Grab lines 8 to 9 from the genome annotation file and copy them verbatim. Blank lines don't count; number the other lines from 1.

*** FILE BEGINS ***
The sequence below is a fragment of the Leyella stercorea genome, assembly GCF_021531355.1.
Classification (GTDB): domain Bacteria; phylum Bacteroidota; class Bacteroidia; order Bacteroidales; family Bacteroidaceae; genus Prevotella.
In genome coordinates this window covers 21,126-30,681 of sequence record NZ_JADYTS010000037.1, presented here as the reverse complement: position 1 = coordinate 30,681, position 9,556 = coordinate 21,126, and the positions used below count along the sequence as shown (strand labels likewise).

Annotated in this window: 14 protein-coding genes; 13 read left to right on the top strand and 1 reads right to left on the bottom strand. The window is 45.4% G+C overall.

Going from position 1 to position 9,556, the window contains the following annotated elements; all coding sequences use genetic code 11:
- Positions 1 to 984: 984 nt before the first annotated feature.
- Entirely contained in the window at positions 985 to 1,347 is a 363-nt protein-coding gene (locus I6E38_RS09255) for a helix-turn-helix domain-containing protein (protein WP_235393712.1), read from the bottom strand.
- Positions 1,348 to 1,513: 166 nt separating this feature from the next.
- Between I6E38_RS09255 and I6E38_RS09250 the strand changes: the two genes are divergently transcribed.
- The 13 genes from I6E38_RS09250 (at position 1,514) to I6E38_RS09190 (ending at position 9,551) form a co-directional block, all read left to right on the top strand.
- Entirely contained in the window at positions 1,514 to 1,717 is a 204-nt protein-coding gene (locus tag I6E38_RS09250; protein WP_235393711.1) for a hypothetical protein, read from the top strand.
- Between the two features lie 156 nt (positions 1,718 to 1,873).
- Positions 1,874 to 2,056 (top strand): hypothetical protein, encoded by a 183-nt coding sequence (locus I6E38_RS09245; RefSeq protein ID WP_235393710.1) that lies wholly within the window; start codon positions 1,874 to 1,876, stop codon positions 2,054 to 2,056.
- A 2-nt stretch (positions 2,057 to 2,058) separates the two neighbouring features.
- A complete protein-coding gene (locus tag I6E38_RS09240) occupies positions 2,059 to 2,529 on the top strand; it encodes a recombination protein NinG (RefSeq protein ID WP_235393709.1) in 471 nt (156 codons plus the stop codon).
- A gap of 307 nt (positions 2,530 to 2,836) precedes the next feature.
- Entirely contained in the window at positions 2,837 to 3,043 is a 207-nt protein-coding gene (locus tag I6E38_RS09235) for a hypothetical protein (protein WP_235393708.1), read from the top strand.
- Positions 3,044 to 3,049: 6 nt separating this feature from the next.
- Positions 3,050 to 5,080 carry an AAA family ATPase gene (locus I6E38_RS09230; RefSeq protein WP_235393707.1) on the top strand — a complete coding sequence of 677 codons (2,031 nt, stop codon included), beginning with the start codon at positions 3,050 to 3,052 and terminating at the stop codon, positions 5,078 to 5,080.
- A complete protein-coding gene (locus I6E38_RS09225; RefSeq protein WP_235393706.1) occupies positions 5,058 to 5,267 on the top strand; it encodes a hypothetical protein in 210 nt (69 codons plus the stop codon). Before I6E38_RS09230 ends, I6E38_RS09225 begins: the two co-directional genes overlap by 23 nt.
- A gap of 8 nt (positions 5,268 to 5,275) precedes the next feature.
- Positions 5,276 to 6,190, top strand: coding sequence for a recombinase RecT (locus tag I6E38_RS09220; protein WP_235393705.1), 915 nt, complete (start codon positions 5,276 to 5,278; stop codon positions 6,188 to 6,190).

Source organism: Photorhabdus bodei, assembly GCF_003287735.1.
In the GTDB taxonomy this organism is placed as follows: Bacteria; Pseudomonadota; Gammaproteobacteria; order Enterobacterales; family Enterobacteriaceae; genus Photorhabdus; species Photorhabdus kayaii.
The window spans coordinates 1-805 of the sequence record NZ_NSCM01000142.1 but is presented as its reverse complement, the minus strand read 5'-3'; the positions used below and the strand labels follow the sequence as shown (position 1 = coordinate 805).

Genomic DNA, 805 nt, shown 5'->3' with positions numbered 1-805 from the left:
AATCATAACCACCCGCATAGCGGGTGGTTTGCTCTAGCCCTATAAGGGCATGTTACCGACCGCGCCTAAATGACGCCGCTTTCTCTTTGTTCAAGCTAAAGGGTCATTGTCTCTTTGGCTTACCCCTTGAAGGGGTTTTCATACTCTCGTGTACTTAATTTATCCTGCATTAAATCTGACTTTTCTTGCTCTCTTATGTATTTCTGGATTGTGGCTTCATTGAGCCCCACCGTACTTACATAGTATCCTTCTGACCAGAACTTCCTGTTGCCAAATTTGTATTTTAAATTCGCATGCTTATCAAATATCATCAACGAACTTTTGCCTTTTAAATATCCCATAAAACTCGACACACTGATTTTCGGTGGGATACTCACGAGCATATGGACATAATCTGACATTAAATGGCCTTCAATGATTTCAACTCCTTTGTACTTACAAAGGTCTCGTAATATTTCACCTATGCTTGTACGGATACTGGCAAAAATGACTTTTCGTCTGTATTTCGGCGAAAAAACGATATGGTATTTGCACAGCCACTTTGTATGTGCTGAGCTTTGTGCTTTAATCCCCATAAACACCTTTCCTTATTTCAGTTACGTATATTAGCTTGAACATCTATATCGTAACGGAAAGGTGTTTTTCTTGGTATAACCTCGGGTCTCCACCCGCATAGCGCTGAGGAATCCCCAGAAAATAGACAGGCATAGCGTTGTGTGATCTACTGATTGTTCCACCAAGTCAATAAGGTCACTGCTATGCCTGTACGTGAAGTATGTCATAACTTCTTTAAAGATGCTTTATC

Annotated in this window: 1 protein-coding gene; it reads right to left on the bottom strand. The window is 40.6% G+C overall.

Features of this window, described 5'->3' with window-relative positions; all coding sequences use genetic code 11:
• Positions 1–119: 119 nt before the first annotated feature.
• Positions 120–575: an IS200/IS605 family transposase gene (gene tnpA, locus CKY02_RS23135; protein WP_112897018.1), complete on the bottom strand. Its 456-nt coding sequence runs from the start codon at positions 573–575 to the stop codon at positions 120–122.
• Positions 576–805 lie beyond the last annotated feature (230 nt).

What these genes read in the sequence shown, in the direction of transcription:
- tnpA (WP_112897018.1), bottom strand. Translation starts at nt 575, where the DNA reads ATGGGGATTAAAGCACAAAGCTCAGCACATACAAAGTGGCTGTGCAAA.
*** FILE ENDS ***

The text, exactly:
- Positions 1,348 to 1,513: 166 nt separating this feature from the next.
- Between I6E38_RS09255 and I6E38_RS09250 the strand changes: the two genes are divergently transcribed.